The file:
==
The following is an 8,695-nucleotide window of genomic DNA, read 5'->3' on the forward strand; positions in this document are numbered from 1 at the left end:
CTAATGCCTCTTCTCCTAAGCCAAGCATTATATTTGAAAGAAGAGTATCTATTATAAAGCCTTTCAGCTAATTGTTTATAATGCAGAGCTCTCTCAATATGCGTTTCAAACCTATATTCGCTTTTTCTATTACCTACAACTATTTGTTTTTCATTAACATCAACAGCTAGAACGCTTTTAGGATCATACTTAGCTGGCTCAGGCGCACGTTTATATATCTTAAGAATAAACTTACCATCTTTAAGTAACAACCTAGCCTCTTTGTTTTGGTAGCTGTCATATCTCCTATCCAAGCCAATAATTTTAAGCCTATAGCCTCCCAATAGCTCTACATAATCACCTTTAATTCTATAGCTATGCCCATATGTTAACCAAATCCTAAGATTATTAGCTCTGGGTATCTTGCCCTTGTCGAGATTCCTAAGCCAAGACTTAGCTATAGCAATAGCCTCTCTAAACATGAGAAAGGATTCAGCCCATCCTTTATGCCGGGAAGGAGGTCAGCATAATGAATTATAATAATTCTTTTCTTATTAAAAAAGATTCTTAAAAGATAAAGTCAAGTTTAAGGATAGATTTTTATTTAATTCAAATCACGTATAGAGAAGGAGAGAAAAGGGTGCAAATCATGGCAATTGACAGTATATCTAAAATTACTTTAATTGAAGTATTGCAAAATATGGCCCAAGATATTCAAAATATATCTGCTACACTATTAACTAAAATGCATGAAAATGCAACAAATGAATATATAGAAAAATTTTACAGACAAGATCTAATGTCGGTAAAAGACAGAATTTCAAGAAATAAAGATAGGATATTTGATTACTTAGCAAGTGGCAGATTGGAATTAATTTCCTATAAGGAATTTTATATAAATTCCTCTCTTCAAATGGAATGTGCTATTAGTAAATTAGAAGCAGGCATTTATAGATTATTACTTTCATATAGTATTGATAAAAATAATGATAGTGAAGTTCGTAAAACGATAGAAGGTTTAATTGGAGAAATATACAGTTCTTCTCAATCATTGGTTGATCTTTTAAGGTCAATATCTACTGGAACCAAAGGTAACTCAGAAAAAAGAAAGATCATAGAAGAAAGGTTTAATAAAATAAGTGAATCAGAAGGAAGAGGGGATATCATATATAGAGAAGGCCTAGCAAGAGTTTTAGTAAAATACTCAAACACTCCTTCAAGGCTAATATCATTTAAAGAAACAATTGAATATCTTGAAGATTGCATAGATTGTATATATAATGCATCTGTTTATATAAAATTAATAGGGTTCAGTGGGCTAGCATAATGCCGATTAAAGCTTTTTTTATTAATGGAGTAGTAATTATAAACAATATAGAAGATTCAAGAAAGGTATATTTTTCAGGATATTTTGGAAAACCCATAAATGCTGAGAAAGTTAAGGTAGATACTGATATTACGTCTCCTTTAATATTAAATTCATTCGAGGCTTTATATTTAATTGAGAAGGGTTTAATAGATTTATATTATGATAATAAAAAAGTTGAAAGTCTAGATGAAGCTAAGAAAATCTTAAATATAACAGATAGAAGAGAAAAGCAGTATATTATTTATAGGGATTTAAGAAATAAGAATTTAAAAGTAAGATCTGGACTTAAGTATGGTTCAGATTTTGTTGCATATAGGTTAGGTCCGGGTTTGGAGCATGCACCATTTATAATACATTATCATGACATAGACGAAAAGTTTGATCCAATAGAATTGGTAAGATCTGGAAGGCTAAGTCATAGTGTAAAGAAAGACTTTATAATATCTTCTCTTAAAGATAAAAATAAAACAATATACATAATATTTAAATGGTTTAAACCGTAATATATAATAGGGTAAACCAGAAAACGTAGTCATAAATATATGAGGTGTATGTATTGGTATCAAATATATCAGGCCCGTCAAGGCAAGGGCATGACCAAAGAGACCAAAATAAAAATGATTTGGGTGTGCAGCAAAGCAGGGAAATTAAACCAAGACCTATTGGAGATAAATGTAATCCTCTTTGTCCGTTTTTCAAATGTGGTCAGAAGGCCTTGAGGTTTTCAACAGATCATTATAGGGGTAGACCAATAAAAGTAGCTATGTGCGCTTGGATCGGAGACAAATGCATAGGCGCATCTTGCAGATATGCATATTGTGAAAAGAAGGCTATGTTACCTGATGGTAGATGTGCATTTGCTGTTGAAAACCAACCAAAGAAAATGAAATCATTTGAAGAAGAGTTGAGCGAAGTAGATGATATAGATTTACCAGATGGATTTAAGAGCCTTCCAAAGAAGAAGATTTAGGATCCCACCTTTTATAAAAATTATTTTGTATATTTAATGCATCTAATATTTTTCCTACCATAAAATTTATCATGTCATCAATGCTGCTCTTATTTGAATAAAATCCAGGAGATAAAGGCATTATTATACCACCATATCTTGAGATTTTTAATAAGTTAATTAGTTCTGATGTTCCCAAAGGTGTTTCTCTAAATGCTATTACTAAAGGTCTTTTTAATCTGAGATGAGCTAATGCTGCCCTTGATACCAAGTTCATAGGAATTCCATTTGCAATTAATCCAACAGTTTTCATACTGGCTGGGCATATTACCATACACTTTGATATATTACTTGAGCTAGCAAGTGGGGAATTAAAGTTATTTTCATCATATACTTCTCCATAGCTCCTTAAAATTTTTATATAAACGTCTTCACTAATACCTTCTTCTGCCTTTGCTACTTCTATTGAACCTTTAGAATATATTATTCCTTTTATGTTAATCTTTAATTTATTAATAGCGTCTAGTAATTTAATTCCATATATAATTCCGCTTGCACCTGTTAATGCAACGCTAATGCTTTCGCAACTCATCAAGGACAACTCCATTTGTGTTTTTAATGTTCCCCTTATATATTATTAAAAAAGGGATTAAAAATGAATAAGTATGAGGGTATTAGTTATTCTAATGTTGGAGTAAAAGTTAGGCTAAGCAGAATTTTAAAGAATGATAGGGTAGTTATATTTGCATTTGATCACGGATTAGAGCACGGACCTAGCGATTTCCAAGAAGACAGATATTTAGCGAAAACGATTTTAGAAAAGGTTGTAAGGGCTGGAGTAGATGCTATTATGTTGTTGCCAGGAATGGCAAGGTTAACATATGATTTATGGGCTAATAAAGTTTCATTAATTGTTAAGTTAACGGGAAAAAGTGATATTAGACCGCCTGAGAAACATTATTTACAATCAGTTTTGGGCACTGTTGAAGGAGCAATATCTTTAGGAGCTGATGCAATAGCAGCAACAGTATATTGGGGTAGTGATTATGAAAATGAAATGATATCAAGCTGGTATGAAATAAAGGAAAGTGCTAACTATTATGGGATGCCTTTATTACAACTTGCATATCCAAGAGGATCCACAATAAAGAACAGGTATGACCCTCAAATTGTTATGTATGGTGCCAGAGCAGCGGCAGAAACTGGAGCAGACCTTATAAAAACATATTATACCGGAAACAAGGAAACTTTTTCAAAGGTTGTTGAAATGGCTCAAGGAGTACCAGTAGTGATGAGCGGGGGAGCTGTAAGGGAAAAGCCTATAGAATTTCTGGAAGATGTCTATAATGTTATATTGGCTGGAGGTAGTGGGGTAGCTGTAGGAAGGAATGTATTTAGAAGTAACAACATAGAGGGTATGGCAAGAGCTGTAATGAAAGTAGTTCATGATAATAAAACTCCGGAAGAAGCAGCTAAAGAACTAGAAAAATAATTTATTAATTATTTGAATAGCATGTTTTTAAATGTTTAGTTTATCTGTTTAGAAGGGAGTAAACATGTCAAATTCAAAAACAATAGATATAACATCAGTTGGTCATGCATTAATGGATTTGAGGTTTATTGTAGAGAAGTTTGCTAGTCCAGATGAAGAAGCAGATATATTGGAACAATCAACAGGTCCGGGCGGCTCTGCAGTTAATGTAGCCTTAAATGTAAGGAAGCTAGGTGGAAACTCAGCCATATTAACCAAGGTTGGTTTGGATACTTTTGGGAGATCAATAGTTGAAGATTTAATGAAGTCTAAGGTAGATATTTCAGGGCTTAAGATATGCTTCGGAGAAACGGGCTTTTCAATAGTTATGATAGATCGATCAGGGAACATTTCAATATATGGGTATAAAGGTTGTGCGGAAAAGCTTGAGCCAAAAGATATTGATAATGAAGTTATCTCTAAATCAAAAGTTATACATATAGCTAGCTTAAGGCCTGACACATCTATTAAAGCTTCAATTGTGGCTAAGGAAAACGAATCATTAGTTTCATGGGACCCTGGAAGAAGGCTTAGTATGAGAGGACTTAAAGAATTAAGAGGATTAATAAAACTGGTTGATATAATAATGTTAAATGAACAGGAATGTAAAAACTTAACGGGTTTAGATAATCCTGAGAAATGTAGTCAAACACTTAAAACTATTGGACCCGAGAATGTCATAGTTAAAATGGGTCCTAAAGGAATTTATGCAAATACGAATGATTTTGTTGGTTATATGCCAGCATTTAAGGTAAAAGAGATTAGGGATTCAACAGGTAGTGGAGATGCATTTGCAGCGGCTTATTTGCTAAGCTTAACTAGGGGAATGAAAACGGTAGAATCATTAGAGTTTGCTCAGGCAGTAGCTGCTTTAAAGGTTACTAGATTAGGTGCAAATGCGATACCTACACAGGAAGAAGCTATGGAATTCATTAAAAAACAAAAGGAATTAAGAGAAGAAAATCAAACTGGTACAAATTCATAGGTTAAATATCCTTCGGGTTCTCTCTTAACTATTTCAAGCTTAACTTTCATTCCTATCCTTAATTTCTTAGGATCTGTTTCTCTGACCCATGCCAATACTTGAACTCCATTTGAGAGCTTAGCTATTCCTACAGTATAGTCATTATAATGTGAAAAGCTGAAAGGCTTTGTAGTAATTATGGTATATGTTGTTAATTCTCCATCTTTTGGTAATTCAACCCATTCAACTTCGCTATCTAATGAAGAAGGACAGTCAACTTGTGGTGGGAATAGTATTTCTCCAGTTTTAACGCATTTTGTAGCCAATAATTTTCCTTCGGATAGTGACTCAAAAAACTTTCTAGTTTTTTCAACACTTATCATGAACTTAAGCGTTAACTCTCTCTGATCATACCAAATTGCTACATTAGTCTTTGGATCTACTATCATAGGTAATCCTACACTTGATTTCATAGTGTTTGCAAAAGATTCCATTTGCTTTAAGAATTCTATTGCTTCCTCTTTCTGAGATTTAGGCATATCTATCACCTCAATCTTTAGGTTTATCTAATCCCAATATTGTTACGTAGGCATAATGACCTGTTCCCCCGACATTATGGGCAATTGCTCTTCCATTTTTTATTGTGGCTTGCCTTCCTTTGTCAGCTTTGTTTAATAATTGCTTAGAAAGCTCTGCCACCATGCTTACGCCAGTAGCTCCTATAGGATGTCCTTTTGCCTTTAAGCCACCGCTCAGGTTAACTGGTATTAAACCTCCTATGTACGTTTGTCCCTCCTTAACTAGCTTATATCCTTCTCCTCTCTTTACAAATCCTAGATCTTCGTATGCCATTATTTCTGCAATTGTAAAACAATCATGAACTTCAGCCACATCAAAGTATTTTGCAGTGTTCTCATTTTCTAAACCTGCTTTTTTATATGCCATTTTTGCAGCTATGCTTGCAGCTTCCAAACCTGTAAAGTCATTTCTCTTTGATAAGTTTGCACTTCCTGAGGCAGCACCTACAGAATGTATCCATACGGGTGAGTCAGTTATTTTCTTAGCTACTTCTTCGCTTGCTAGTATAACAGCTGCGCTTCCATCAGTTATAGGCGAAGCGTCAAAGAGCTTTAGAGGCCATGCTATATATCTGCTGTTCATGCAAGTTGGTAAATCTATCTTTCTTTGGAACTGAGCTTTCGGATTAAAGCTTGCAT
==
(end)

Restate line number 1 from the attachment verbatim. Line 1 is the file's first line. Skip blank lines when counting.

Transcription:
The following is an 8,695-nucleotide window of genomic DNA, read 5'->3' on the forward strand; positions in this document are numbered from 1 at the left end: